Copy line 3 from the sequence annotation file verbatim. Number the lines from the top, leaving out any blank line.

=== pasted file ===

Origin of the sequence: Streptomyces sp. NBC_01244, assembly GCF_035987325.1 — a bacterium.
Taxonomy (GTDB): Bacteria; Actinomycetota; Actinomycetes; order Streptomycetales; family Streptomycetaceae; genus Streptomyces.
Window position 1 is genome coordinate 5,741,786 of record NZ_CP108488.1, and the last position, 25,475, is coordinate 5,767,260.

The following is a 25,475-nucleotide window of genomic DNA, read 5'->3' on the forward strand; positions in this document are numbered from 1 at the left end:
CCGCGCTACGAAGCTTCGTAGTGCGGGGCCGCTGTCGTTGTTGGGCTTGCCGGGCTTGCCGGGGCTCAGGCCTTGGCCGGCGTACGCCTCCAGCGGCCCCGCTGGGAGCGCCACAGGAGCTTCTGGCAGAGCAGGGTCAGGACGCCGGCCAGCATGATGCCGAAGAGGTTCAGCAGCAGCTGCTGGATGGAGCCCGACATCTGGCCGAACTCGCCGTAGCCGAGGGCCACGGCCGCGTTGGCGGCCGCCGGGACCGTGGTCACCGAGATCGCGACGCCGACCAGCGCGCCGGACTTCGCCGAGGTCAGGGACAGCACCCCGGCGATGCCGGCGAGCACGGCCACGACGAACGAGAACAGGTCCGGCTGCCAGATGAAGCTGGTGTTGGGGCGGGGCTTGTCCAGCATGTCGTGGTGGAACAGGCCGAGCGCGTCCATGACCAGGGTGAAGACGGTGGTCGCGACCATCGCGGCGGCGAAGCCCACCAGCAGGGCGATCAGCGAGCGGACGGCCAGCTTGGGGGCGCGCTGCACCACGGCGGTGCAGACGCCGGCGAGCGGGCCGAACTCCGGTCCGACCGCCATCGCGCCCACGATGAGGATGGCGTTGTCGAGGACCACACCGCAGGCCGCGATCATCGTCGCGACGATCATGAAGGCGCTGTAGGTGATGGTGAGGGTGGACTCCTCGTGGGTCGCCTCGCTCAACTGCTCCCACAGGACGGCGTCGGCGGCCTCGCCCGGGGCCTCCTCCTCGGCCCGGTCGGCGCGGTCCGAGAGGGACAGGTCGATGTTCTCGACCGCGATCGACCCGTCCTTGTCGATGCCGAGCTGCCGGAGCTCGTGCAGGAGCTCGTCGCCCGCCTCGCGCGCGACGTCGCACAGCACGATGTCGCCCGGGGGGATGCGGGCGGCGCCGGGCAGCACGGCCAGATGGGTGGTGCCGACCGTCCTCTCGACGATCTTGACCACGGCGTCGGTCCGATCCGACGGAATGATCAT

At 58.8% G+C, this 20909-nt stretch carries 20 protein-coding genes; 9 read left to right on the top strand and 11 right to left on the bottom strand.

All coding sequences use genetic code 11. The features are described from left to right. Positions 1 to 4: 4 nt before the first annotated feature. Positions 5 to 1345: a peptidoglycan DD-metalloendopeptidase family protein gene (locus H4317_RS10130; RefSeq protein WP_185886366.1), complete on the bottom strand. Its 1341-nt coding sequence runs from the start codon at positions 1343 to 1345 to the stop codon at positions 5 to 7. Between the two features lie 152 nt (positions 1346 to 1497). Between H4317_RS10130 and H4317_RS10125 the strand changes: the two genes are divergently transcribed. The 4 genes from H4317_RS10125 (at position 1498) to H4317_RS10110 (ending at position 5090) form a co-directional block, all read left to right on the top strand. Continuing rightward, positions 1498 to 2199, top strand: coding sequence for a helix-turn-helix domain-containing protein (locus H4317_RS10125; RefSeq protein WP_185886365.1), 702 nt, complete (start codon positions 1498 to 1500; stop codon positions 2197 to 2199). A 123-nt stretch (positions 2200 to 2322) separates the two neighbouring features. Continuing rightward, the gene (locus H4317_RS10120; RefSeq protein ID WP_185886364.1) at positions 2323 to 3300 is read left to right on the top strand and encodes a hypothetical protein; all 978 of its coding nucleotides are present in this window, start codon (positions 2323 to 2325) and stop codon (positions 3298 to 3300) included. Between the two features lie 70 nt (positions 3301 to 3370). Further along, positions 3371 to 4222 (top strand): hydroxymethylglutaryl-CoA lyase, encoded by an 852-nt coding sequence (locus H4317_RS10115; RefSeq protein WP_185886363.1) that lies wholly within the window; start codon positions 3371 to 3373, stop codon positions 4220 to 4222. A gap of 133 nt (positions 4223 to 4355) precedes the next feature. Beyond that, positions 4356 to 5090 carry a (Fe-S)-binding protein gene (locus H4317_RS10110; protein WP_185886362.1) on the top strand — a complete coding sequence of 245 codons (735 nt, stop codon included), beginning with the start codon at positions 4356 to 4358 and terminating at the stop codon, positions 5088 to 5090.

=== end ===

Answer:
Window position 1 is genome coordinate 5,741,786 of record NZ_CP108488.1, and the last position, 25,475, is coordinate 5,767,260.